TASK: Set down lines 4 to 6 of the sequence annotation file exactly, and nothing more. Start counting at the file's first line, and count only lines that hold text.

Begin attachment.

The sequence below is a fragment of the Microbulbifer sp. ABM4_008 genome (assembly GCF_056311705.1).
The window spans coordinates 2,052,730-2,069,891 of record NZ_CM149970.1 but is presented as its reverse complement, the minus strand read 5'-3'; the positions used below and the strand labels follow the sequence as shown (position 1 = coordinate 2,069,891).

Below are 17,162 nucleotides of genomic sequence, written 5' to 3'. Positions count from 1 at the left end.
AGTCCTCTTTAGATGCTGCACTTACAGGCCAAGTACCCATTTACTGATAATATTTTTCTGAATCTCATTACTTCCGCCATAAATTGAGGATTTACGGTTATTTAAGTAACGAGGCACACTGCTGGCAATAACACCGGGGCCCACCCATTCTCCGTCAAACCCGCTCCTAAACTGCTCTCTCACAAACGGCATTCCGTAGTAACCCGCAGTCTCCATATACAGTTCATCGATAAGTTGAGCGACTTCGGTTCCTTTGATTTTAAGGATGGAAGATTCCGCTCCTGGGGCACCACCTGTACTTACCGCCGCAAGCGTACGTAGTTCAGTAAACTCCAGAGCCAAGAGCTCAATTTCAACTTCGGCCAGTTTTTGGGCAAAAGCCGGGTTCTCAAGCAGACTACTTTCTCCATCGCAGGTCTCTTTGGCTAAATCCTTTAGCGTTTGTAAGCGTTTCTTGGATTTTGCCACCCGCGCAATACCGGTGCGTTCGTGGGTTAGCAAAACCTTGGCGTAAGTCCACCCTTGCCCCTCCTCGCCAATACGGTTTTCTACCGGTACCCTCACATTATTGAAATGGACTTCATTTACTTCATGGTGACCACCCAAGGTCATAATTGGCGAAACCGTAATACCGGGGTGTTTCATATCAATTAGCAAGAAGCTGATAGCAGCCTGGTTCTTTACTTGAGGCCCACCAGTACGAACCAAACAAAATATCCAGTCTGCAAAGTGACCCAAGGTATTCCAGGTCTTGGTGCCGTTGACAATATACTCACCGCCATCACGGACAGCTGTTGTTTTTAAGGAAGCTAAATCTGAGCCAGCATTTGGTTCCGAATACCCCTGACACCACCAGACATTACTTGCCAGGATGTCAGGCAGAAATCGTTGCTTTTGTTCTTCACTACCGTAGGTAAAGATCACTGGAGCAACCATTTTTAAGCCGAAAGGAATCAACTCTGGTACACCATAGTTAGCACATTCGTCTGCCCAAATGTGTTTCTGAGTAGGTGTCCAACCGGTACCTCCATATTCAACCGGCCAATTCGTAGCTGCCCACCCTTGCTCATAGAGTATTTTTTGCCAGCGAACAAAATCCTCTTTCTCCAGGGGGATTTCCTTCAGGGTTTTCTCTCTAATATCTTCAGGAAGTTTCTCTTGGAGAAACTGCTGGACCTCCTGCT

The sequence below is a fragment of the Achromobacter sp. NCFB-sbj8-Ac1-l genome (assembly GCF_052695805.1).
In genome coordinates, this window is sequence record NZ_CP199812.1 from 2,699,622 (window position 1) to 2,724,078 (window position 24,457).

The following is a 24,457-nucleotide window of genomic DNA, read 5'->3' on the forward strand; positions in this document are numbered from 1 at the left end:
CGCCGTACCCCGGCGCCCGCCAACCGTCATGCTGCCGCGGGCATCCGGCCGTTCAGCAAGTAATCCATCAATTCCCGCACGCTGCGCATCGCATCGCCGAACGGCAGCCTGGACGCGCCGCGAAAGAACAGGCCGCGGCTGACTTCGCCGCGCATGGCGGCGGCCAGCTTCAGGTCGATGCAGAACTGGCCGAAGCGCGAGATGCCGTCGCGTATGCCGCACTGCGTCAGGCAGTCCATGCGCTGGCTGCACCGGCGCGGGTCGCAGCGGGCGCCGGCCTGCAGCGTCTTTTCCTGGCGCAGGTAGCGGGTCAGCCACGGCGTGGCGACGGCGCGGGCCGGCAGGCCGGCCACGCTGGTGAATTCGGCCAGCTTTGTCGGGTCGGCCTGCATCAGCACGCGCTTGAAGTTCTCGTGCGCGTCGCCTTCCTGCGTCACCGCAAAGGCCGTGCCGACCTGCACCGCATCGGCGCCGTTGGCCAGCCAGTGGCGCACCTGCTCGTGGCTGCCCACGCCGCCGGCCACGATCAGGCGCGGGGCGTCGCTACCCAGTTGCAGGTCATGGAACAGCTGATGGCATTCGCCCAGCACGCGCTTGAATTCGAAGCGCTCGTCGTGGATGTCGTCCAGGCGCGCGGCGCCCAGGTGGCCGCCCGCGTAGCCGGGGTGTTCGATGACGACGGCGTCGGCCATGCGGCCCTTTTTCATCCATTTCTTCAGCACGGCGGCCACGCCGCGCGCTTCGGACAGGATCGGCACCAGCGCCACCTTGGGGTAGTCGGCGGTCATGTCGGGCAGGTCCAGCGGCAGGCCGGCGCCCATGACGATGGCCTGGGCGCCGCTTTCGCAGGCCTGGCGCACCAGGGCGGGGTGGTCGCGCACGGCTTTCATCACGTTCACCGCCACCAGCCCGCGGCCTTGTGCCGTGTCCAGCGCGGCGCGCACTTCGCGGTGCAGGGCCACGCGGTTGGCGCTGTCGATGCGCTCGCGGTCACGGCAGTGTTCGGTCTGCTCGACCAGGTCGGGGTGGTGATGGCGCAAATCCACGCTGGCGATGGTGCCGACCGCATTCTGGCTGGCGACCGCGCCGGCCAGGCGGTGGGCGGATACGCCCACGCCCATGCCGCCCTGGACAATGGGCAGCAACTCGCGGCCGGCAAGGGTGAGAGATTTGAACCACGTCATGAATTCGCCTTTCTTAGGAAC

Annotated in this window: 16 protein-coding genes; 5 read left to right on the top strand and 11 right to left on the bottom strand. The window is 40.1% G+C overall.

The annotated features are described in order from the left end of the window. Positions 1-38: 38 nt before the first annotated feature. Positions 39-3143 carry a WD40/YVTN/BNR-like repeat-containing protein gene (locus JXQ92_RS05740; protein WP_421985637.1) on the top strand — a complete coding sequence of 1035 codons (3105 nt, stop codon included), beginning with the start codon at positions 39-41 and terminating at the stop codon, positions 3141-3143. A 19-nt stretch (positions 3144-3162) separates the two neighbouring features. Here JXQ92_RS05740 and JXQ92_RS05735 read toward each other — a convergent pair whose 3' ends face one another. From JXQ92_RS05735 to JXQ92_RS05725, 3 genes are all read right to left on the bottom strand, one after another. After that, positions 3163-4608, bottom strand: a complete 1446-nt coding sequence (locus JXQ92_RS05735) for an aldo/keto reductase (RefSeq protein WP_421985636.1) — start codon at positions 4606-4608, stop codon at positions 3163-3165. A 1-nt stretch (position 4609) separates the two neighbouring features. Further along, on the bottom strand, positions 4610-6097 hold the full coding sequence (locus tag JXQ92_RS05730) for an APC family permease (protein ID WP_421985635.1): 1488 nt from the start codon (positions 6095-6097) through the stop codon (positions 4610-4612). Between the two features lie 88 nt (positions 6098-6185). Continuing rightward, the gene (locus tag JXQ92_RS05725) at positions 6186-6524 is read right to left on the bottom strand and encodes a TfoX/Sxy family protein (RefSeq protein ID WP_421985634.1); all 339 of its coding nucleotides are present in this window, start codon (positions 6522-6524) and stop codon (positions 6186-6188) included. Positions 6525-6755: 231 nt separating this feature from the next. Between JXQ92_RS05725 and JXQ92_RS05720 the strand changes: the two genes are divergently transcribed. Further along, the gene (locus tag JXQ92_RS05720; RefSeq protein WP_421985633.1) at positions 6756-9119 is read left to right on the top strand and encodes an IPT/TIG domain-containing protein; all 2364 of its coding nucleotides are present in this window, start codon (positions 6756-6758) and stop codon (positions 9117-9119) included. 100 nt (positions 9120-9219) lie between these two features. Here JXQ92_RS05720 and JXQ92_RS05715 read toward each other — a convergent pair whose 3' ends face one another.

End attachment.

AGTCCTCTTTAGATGCTGCACTTACAGGCCAAGTACCCATTTACTGATAATATTTTTCTGAATCTCATTACTTCCGCCATAAATTGAGGATTTACGGTTATTTAAGTAACGAGGCACACTGCTGGCAATAACACCGGGGCCCACCCATTCTCCGTCAAACCCGCTCCTAAACTGCTCTCTCACAAACGGCATTCCGTAGTAACCCGCAGTCTCCATATACAGTTCATCGATAAGTTGAGCGACTTCGGTTCCTTTGATTTTAAGGATGGAAGATTCCGCTCCTGGGGCACCACCTGTACTTACCGCCGCAAGCGTACGTAGTTCAGTAAACTCCAGAGCCAAGAGCTCAATTTCAACTTCGGCCAGTTTTTGGGCAAAAGCCGGGTTCTCAAGCAGACTACTTTCTCCATCGCAGGTCTCTTTGGCTAAATCCTTTAGCGTTTGTAAGCGTTTCTTGGATTTTGCCACCCGCGCAATACCGGTGCGTTCGTGGGTTAGCAAAACCTTGGCGTAAGTCCACCCTTGCCCCTCCTCGCCAATACGGTTTTCTACCGGTACCCTCACATTATTGAAATGGACTTCATTTACTTCATGGTGACCACCCAAGGTCATAATTGGCGAAACCGTAATACCGGGGTGTTTCATATCAATTAGCAAGAAGCTGATAGCAGCCTGGTTCTTTACTTGAGGCCCACCAGTACGAACCAAACAAAATATCCAGTCTGCAAAGTGACCCAAGGTATTCCAGGTCTTGGTGCCGTTGACAATATACTCACCGCCATCACGGACAGCTGTTGTTTTTAAGGAAGCTAAATCTGAGCCAGCATTTGGTTCCGAATACCCCTGACACCACCAGACATTACTTGCCAGGATGTCAGGCAGAAATCGTTGCTTTTGTTCTTCACTACCGTAGGTAAAGATCACTGGAGCAACCATTTTTAAGCCGAAAGGAATCAACTCTGGTACACCATAGTTAGCACATTCGTCTGCCCAAATGTGTTTCTGAGTAGGTGTCCAACCGGTACCTCCATATTCAACCGGCCAATTCGTAGCTGCCCACCCTTGCTCATAGAGTATTTTTTGCCAGCGAACAAAATCCTCTTTCTCCAGGGGGATTTCCTTCAGGGTTTTCTCTCTAATATCTTCAGGAAGTTTCTCTTGGAGAAACTGCTGGACCTCCTGCT

The sequence below is a fragment of the Achromobacter sp. NCFB-sbj8-Ac1-l genome (assembly GCF_052695805.1).
In genome coordinates, this window is sequence record NZ_CP199812.1 from 2,699,622 (window position 1) to 2,724,078 (window position 24,457).